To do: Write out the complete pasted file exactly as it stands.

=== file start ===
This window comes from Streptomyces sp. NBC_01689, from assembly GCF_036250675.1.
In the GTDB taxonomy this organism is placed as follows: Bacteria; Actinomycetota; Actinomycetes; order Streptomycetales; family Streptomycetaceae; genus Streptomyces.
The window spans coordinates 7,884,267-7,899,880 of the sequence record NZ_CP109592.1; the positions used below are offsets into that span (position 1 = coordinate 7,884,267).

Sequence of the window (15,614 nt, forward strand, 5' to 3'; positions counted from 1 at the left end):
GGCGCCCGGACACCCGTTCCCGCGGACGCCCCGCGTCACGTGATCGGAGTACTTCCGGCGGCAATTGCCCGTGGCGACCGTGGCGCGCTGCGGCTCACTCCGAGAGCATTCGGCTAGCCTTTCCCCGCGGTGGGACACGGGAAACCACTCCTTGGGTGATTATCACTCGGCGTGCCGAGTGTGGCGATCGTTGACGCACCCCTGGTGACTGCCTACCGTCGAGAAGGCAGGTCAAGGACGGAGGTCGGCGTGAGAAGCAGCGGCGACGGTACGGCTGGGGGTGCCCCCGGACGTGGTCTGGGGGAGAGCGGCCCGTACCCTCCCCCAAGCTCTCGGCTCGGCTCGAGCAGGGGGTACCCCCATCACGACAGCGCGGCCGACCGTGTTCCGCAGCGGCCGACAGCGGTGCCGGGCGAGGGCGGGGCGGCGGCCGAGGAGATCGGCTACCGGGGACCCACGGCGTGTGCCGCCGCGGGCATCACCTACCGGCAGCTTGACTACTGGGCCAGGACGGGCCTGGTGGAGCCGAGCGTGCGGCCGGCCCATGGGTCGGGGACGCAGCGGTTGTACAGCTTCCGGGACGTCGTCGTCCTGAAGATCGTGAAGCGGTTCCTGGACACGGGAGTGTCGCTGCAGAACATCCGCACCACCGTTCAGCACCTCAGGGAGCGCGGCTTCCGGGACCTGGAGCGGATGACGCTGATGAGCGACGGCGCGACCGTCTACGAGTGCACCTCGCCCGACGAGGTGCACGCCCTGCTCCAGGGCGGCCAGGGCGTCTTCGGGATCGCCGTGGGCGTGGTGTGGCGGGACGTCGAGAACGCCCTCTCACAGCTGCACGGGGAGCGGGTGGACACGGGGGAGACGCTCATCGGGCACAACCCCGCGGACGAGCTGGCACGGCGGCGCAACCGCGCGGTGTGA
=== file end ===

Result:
This window comes from Streptomyces sp. NBC_01689, from assembly GCF_036250675.1.
In the GTDB taxonomy this organism is placed as follows: Bacteria; Actinomycetota; Actinomycetes; order Streptomycetales; family Streptomycetaceae; genus Streptomyces.
The window spans coordinates 7,884,267-7,899,880 of the sequence record NZ_CP109592.1; the positions used below are offsets into that span (position 1 = coordinate 7,884,267).

Sequence of the window (15,614 nt, forward strand, 5' to 3'; positions counted from 1 at the left end):
GGCGCCCGGACACCCGTTCCCGCGGACGCCCCGCGTCACGTGATCGGAGTACTTCCGGCGGCAATTGCCCGTGGCGACCGTGGCGCGCTGCGGCTCACTCCGAGAGCATTCGGCTAGCCTTTCCCCGCGGTGGGACACGGGAAACCACTCCTTGGGTGATTATCACTCGGCGTGCCGAGTGTGGCGATCGTTGACGCACCCCTGGTGACTGCCTACCGTCGAGAAGGCAGGTCAAGGACGGAGGTCGGCGTGAGAAGCAGCGGCGACGGTACGGCTGGGGGTGCCCCCGGACGTGGTCTGGGGGAGAGCGGCCCGTACCCTCCCCCAAGCTCTCGGCTCGGCTCGAGCAGGGGGTACCCCCATCACGACAGCGCGGCCGACCGTGTTCCGCAGCGGCCGACAGCGGTGCCGGGCGAGGGCGGGGCGGCGGCCGAGGAGATCGGCTACCGGGGACCCACGGCGTGTGCCGCCGCGGGCATCACCTACCGGCAGCTTGACTACTGGGCCAGGACGGGCCTGGTGGAGCCGAGCGTGCGGCCGGCCCATGGGTCGGGGACGCAGCGGTTGTACAGCTTCCGGGACGTCGTCGTCCTGAAGATCGTGAAGCGGTTCCTGGACACGGGAGTGTCGCTGCAGAACATCCGCACCACCGTTCAGCACCTCAGGGAGCGCGGCTTCCGGGACCTGGAGCGGATGACGCTGATGAGCGACGGCGCGACCGTCTACGAGTGCACCTCGCCCGACGAGGTGCACGCCCTGCTCCAGGGCGGCCAGGGCGTCTTCGGGATCGCCGTGGGCGTGGTGTGGCGGGACGTCGAGAACGCCCTCTCACAGCTGCACGGGGAGCGGGTGGACACGGGGGAGACGCTCATCGGGCACAACCCCGCGGACGAGCTGGCACGGCGGCGCAACCGCGCGGTGTGA